Trucks of Thanksgiving

As my family has gathered at various houses for Thanksgiving throughout the years, the homemade dishes have changed, but one thing has always stayed the same: at least a couple sides always came from Wade’s Restaurant. A staple of Spartanburg, S.C., for more than 60 years, Wade’s has been serving the local community Thanksgiving dinner for as long as anyone involved in the restaurant can remember. The restaurant is still a family-owned business, currently owned by Hamp Lindsey and Carole Miller, founder Wade Lindsey’s children. We spoke to Wade Lindsey III, grandson of Wade Lindsey and current manager, about how Wade’s handles being open for the most food-centric holiday of the year.

Bulk Holiday Food Prep with Wade Lindsey III

KaTom: How many years has Wade’s been open on Thanksgiving? Was it a hard decision to decide to be open for the holiday?

Wade Lindsey: Wade’s has been open on Thanksgiving for as long as [I], Hamp, or Carole can remember. What has been a challenge is to find the best ways to handle the huge demand for home-cooked meals around the holidays. Years ago, guests used to bring us their own bone-in turkeys and we would cook them for them. This gained popularity faster than our cooks and ovens could handle. Therefore, we started purchasing our own bone-in birds so that we could control the cooking schedule and create a more efficient system. This worked for several years until, in the early 2010s, the demand finally once again overcame us, this time in terms of the amount of space turkeys took up in ovens and how much oven space we had.

So we began a quest to find another product, which luckily ended up being the exact same turkey we had been purchasing for years from Butterball; however, it came to us already de-boned. This allowed us to fit about 50 percent more turkey in total into our ovens.

We have been using this all-white-meat, boneless turkey breast lobe since then and hope it will continue to allow us to deliver families their holiday turkey for years to come. Fun fact: as of now, over the holidays we serve 13,000 pounds of turkey.

K: How have your customers responded to the option of eating out for the holiday? Are sales lower or higher than a standard day?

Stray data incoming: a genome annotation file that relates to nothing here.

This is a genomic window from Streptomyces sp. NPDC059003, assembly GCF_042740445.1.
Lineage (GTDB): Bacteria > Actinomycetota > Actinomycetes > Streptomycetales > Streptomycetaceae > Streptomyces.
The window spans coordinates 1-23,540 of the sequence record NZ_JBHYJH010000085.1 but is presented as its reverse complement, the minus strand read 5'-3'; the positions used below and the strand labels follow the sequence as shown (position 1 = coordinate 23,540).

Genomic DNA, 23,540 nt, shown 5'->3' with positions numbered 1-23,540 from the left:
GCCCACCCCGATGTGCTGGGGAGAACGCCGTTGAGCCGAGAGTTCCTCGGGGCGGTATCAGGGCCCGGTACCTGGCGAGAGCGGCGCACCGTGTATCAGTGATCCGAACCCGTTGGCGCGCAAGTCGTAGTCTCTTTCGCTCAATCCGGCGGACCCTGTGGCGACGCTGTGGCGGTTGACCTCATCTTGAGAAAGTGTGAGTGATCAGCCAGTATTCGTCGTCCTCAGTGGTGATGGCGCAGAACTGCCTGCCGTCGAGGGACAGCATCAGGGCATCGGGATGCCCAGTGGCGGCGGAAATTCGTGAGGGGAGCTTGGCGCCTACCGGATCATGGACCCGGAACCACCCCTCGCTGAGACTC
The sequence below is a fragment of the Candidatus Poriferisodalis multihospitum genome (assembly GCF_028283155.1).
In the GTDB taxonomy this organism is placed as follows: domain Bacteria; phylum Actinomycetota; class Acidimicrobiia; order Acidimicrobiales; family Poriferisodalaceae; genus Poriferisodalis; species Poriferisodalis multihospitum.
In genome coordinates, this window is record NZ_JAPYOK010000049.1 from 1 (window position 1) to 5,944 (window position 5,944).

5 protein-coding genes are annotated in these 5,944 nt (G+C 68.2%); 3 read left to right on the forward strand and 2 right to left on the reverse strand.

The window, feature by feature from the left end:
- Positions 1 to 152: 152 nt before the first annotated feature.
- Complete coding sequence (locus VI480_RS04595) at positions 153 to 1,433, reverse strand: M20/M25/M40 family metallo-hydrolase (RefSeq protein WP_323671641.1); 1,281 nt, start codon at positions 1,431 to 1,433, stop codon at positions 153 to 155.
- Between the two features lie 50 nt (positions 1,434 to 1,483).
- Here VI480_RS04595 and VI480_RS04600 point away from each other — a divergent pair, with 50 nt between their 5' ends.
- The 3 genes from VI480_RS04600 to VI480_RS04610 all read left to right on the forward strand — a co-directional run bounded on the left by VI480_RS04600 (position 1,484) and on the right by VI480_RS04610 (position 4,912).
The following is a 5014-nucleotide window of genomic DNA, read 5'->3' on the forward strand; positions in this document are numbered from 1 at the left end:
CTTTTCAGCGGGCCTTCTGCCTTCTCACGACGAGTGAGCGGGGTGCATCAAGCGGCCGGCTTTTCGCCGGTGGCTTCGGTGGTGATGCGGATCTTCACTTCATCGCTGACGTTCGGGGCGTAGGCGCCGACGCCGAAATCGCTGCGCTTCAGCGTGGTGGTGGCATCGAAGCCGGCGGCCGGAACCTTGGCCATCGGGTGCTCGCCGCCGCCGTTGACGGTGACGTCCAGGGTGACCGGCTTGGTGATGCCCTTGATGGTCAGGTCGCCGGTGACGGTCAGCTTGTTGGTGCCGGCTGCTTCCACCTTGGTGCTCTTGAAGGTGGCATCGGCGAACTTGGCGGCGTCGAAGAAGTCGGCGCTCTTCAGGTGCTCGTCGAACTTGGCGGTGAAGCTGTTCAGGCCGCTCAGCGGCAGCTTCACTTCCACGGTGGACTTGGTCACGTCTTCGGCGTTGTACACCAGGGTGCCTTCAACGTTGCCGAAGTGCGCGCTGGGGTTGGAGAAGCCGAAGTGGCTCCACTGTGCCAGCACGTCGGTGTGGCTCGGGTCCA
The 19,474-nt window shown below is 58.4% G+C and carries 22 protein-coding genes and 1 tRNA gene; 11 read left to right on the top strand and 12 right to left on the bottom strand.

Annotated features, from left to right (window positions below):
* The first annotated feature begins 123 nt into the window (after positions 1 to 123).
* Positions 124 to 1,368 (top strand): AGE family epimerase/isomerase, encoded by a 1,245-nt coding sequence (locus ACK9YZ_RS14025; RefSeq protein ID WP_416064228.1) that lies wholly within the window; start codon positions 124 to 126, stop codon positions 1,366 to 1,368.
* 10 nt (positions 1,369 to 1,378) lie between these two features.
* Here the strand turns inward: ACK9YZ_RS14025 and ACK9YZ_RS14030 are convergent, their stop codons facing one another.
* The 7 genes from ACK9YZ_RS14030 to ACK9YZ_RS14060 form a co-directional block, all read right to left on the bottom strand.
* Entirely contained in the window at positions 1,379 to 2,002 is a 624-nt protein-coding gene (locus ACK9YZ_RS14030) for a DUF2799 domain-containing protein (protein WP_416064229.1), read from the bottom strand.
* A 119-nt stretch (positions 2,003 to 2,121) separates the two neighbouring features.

W: About 5 years ago, Thanksgiving Day had a very reliable pattern. Before we even began serving regular guests, we would prepare several pre-ordered 200-plus plate orders for businesses around the community that were also open on Thanksgiving. We boxed these up and organized them throughout our dining room for the businesses to pick up. We would then reset and prepare for a half day from 10:45 a.m. to 3 p.m. (our typical Sunday hours, except [not] on a Sunday). Thanksgiving was historically extremely busy until about 1 p.m., at which point it would drop off suddenly and we would begin sending staff home. Once we closed at 3 p.m., we would gather all the remaining staff in our galley and have a cheer session for surviving the Holiday. We give out “I Survived Thanksgiving at Wade’s” t-shirts, several prizes, and then allow our staff to take any leftover food from the day home with them to enjoy with their families.

In the past three years, for a reason we haven’t found yet, our business no longer dies off at 1 p.m. and we stay busy until we close the doors. Nowadays, we serve about 750 guests per hour on Thanksgiving. This is now our busiest day, other than Mothers’ Day.

K: How do employees feel about working on the holiday?

W: When we hire our employees, we are very clear and honest about the expectations of holiday hours at our restaurant for fear of catching someone off guard. However, we have such an amazing staff that enjoys the challenges of a busy restaurant that we now create a sign-up sheet for Thanksgiving so we can make sure the employees that want to work on Thanksgiving get to. Throughout the holiday time, to create incentive for the amount of staff we need for order-taking and production, we have an hourly holiday bonus that we tie to an increase in bulk and frozen food sales throughout the month of November [compared to] the past year. We also close every year for the Friday and Saturday after Thanksgiving so that our staff can relax and enjoy time with their families.